Walter + Patrick’s Story
How two Ryerson film studies alumni turned their common creative interests into a busy career in the entertainment industry.
It’s crunch time for Walter Woodman and Patrick Cederberg as they juggle three music recordings, a horror movie, and are flying out to Australia to work on an upcoming show. The image arts: film studies alumni, who met during their first year, now produce film and animation for clients around the world under their creative production company, shy kids. “Walter, I remember leading into first year, invited me out to drinks. It was basically a sit-down to say ‘let’s make stuff!’” Patrick reveals about the two hitting it off and collaborating on projects. “In class, we were known as the shy kids – the kids in the class who were always doodling. I feel like that’s what that image evokes of the shy kids,” says Walter.
Inspired by the likes of Steven Spielberg and David Fincher, Walter and Patrick wanted a jumpstart in creating the next blockbuster film. But in order to become great film producers, they needed to learn the fundamentals of filmmaking at Ryerson, such as editing and shooting video. Going back to the basics also meant working with spools of film, splicing it all together by hand, and a lot of late nights.
“Cutting film manually, you start to see why chop is scissors, why this is tape, you start to understand the mechanics of the more advanced things you were doing by accident. It made you appreciate that if you could do that simple thing then other editing got easier,” says Walter.
The hands-on training helped map out production stages and piece together a final product concisely for class projects, an approach Patrick abides by in his career today. “It forced you to really take a big thought about every creative decision you made, which is very important,” shares Patrick. “When you shot your film, you had two minutes of four hundred dollars of tape. So you had to really know what your shots were going to be and plan them. And when we did move into digital, we took the same application into that, of not just shooting and figuring it out, but actually plan it and think about it. That has really stuck throughout.”
The program brought together students with diverse cinematography backgrounds and proved to be a hub for cultivating cultural literacy. “One of the cool things was that when everyone got into the program [their] favourite movie was like Fight Club,” describes Walter. “And by the end of the year, you had people who branched [off] and were into different kinds of films, and you realize that film isn’t just Steven Spielberg – there are a lot of different genres.”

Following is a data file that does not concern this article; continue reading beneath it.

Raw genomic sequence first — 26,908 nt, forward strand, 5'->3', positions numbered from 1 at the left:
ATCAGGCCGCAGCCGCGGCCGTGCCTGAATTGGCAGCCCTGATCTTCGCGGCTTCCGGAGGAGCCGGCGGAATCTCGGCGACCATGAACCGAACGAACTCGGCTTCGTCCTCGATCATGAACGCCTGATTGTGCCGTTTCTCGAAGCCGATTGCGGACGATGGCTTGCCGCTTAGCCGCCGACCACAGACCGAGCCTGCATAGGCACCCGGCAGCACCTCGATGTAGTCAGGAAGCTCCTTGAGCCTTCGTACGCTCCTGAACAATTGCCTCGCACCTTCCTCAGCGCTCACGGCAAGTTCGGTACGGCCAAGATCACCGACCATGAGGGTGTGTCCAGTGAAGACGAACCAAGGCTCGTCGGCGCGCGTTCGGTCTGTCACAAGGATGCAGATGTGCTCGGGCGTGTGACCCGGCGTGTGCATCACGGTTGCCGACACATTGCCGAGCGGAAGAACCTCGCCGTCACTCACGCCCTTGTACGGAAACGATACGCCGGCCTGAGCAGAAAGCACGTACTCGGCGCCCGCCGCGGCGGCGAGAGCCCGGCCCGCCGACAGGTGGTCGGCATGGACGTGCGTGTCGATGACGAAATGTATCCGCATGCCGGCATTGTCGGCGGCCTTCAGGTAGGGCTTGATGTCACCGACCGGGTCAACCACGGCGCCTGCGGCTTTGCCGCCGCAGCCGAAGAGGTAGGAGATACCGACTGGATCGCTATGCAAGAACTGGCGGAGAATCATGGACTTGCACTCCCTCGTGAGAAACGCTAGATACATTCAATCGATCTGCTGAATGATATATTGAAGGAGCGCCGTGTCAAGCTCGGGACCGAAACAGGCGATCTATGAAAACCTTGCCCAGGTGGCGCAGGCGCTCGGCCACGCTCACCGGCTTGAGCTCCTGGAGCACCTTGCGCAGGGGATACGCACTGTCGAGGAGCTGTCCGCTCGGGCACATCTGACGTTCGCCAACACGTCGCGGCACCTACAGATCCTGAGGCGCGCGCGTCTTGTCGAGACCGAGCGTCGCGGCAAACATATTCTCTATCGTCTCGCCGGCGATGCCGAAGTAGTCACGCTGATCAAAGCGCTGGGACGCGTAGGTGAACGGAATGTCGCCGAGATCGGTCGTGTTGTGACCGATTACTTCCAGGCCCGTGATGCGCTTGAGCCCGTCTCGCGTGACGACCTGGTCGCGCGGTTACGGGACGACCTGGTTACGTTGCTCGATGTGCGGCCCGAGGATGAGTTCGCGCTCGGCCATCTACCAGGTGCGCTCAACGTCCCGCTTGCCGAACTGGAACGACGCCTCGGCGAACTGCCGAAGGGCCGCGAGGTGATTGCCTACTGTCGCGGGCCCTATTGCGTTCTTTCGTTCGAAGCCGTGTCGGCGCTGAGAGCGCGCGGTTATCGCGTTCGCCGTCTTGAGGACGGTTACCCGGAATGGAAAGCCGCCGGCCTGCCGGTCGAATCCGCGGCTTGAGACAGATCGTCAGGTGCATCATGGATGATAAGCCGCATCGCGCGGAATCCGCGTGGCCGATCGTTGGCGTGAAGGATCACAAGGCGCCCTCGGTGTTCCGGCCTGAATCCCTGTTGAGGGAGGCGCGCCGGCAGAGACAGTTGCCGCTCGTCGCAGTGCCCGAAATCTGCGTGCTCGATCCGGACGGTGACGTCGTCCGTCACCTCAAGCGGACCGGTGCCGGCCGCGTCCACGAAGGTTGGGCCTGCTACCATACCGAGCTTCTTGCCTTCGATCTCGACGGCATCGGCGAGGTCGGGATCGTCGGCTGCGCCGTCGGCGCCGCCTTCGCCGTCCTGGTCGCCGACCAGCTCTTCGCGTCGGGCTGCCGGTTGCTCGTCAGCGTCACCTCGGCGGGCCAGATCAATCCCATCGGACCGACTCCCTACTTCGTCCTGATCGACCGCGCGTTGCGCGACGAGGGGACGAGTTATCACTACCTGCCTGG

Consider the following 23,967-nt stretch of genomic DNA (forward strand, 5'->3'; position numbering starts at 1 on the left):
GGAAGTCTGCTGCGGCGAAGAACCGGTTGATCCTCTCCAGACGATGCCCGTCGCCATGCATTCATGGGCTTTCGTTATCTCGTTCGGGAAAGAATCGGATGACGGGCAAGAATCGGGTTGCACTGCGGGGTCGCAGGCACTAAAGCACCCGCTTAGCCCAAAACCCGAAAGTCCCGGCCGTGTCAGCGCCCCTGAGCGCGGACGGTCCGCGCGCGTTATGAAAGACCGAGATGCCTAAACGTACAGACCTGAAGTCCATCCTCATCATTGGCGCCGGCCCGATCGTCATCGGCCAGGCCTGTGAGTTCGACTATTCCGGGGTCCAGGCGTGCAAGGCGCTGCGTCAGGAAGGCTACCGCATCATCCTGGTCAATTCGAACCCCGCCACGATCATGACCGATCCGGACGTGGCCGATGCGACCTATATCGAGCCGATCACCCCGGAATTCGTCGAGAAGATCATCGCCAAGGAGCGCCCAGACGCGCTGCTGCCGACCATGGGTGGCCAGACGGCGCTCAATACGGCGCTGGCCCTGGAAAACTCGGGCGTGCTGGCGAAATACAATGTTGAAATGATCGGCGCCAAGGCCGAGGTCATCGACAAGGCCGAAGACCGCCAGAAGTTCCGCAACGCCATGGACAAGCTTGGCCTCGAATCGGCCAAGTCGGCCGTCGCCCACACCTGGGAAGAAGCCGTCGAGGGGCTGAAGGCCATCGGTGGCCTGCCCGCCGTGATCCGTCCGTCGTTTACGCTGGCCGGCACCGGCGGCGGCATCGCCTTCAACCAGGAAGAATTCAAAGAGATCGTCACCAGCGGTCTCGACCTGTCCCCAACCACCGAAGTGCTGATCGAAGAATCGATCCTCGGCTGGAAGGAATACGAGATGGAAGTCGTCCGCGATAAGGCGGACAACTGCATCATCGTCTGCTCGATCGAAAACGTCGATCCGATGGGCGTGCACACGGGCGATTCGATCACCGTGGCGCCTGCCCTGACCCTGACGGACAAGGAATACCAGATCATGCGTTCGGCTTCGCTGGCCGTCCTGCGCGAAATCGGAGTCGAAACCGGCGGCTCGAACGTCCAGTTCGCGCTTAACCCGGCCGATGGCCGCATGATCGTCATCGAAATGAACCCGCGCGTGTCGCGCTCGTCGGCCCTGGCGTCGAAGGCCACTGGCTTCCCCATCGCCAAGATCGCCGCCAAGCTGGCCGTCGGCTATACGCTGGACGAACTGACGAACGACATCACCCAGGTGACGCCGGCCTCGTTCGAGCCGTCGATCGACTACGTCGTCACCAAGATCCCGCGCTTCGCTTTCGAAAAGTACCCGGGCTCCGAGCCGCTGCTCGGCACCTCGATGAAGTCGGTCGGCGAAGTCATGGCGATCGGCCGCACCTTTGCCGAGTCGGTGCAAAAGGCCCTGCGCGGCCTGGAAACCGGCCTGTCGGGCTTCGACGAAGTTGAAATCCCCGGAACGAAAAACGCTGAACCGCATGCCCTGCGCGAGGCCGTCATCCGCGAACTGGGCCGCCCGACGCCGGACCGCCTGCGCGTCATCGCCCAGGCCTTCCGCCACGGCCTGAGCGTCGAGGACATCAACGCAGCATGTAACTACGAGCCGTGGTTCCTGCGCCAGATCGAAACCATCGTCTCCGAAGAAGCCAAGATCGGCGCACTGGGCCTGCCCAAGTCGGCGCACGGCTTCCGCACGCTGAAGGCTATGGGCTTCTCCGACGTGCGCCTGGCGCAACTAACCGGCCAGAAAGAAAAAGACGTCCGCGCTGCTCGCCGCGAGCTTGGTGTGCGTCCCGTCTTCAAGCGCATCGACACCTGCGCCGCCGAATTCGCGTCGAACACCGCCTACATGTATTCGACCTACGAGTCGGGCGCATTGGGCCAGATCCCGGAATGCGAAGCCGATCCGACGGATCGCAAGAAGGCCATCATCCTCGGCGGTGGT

As budding storytellers, the two appreciated classes that allowed for creative control over screen and script writing, and motivated them to craft new ideas. “It’s often times very scary to put pen to paper; it’s very scary to get people together to make a movie,” says Patrick. “The best thing about a place like Ryerson is that there are all these classes and assignments and reasons you have to go out there and do it.”
In 2013, the pair was awarded the Best Canadian Short Film by the Toronto International Film festival (TIFF) for their fourth-year thesis film, Noah. “In fourth year, every film student is tasked with creating a thesis film, which is basically to take everything everyone’s learned up until that point, and apply it in a crew scenario. [Essentially] A bigger film than what we had been creating,” says Patrick. The unconventional film was shot entirely on a computer screen and of the class had the smallest budget.
Walter recalls debuting the short film and receiving a wave of support from his classmates to submit the film to TIFF’s Shorts Program. “When everyone watched it for the first time, everyone encouraged us to put it in the film festival. Our plan was to simply put it online and hope that people would watch it. From that little choice, we’ve luckily got to make a whole career off of it. The film was first uploaded to TIFF’s YouTube account and subsequently shared over other sites, including Reddit where it garnered 200,000 views within the first day. “I remember when they [TIFF] picked us it was very emotional,” said Walter.
The friends-turned-business partners reflect on Ryerson as a place of support and building long-term friendships.
“Its crazy to see that our friends are traveling the world, and making commercials and music videos,” says Walter, rooting for his former classmates.
“Ryerson was invaluable to us in terms of finding likeminded creative people,” says Patrick.” I was surrounded, for the first time, by people who all wanted to do the same thing as me, and were just as enthusiastic.”